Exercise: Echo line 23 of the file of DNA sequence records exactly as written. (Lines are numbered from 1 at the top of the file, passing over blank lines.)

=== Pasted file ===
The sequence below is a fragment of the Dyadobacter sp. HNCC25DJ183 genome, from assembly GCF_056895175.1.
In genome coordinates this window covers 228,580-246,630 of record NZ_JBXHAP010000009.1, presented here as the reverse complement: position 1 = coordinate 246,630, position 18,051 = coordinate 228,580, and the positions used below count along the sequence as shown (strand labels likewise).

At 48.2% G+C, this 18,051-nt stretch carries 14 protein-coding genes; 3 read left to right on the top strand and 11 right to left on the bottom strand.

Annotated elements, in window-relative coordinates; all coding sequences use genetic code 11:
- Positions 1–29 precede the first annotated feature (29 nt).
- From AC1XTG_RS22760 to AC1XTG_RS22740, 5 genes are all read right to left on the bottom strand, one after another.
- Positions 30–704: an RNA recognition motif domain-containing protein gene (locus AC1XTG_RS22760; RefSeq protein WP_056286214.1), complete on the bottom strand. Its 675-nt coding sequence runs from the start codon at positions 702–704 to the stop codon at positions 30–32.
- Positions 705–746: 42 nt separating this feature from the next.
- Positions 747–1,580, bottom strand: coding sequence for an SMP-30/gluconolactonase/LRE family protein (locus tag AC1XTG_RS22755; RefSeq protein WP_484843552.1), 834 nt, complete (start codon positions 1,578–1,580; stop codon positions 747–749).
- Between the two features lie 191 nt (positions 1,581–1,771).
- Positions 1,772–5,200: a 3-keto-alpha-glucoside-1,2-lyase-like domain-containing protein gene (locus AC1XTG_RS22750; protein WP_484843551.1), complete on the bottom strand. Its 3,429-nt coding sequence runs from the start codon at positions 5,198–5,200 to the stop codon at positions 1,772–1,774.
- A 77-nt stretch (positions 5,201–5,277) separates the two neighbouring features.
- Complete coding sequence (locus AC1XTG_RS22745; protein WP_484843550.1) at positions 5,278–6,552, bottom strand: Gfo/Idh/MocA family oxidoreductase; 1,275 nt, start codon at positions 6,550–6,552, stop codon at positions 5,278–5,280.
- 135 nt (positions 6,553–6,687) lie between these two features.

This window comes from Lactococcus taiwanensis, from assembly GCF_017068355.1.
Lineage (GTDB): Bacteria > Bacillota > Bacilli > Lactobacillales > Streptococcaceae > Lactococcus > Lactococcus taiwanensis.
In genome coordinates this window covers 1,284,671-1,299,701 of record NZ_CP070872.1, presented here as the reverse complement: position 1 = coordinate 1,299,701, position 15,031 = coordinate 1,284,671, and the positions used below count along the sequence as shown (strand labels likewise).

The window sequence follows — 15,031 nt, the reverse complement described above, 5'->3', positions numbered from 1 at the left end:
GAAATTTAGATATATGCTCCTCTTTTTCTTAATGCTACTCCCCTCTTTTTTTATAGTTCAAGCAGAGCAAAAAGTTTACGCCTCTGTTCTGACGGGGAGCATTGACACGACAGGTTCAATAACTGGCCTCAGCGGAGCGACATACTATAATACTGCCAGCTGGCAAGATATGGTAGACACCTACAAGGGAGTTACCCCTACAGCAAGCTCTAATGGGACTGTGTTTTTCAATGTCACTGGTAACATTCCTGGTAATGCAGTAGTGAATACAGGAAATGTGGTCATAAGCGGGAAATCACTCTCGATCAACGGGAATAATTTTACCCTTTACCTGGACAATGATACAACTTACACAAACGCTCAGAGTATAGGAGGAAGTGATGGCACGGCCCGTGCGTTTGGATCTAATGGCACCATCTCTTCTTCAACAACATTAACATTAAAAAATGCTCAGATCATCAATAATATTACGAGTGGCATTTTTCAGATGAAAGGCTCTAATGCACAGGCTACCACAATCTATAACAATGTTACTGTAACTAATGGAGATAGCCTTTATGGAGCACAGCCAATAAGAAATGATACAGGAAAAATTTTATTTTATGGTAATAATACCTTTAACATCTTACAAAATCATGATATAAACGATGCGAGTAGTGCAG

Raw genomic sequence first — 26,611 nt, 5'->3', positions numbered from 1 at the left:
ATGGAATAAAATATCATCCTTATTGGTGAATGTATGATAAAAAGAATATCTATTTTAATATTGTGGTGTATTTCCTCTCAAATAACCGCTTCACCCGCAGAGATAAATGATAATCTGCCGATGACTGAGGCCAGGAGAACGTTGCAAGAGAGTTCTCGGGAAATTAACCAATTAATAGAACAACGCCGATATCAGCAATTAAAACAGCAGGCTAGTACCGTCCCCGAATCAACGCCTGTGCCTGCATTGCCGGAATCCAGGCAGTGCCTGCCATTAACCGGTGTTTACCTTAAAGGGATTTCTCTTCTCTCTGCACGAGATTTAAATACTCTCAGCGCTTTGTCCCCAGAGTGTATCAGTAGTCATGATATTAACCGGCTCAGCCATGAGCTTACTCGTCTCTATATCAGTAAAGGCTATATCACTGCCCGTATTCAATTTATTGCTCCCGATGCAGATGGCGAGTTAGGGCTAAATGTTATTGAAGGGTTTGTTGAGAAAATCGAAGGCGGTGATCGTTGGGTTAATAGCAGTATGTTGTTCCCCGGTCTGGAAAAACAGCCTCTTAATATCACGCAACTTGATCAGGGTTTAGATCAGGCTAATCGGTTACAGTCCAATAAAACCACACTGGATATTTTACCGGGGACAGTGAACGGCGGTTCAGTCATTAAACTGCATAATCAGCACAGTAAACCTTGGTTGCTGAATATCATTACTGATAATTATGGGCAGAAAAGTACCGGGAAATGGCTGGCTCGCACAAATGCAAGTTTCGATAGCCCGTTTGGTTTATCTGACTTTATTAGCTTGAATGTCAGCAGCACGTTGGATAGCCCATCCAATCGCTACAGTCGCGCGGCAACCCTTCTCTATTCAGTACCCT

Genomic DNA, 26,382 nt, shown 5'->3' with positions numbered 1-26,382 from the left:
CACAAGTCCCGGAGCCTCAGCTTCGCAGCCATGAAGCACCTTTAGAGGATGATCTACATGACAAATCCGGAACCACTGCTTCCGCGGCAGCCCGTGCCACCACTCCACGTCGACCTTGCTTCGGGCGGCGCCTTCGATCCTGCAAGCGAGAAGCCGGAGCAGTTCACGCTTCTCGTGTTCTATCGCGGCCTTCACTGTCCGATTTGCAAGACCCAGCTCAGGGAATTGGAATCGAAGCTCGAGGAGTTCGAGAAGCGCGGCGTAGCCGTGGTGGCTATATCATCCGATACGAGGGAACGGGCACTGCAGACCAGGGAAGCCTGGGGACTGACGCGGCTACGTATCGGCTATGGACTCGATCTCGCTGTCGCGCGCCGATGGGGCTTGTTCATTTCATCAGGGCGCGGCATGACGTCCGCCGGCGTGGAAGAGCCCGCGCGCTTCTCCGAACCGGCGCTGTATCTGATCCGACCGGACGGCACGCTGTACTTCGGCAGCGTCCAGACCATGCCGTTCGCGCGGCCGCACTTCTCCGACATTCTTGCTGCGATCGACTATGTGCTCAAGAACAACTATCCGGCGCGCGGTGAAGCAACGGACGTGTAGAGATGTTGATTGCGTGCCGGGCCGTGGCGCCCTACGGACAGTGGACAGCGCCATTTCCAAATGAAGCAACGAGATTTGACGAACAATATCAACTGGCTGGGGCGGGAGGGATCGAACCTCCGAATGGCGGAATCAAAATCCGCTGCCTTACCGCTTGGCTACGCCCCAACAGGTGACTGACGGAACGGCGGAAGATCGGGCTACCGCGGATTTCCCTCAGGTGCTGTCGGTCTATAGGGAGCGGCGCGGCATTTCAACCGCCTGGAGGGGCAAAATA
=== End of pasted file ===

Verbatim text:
CACAAGTCCCGGAGCCTCAGCTTCGCAGCCATGAAGCACCTTTAGAGGATGATCTACATGACAAATCCGGAACCACTGCTTCCGCGGCAGCCCGTGCCACCACTCCACGTCGACCTTGCTTCGGGCGGCGCCTTCGATCCTGCAAGCGAGAAGCCGGAGCAGTTCACGCTTCTCGTGTTCTATCGCGGCCTTCACTGTCCGATTTGCAAGACCCAGCTCAGGGAATTGGAATCGAAGCTCGAGGAGTTCGAGAAGCGCGGCGTAGCCGTGGTGGCTATATCATCCGATACGAGGGAACGGGCACTGCAGACCAGGGAAGCCTGGGGACTGACGCGGCTACGTATCGGCTATGGACTCGATCTCGCTGTCGCGCGCCGATGGGGCTTGTTCATTTCATCAGGGCGCGGCATGACGTCCGCCGGCGTGGAAGAGCCCGCGCGCTTCTCCGAACCGGCGCTGTATCTGATCCGACCGGACGGCACGCTGTACTTCGGCAGCGTCCAGACCATGCCGTTCGCGCGGCCGCACTTCTCCGACATTCTTGCTGCGATCGACTATGTGCTCAAGAACAACTATCCGGCGCGCGGTGAAGCAACGGACGTGTAGAGATGTTGATTGCGTGCCGGGCCGTGGCGCCCTACGGACAGTGGACAGCGCCATTTCCAAATGAAGCAACGAGATTTGACGAACAATATCAACTGGCTGGGGCGGGAGGGATCGAACCTCCGAATGGCGGAATCAAAATCCGCTGCCTTACCGCTTGGCTACGCCCCAACAGGTGACTGACGGAACGGCGGAAGATCGGGCTACCGCGGATTTCCCTCAGGTGCTGTCGGTCTATAGGGAGCGGCGCGGCATTTCAACCGCCTGGAGGGGCAAAATA